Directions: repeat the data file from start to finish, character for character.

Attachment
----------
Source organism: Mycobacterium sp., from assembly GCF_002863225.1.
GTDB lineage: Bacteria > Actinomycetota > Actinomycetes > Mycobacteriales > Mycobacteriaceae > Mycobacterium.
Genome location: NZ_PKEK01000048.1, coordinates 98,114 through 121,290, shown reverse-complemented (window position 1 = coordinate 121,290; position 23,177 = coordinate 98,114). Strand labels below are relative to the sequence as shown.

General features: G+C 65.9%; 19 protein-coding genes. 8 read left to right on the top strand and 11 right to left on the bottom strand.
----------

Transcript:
Source organism: Mycobacterium sp., from assembly GCF_002863225.1.
GTDB lineage: Bacteria > Actinomycetota > Actinomycetes > Mycobacteriales > Mycobacteriaceae > Mycobacterium.
Genome location: NZ_PKEK01000048.1, coordinates 98,114 through 121,290, shown reverse-complemented (window position 1 = coordinate 121,290; position 23,177 = coordinate 98,114). Strand labels below are relative to the sequence as shown.

General features: G+C 65.9%; 19 protein-coding genes. 8 read left to right on the top strand and 11 right to left on the bottom strand.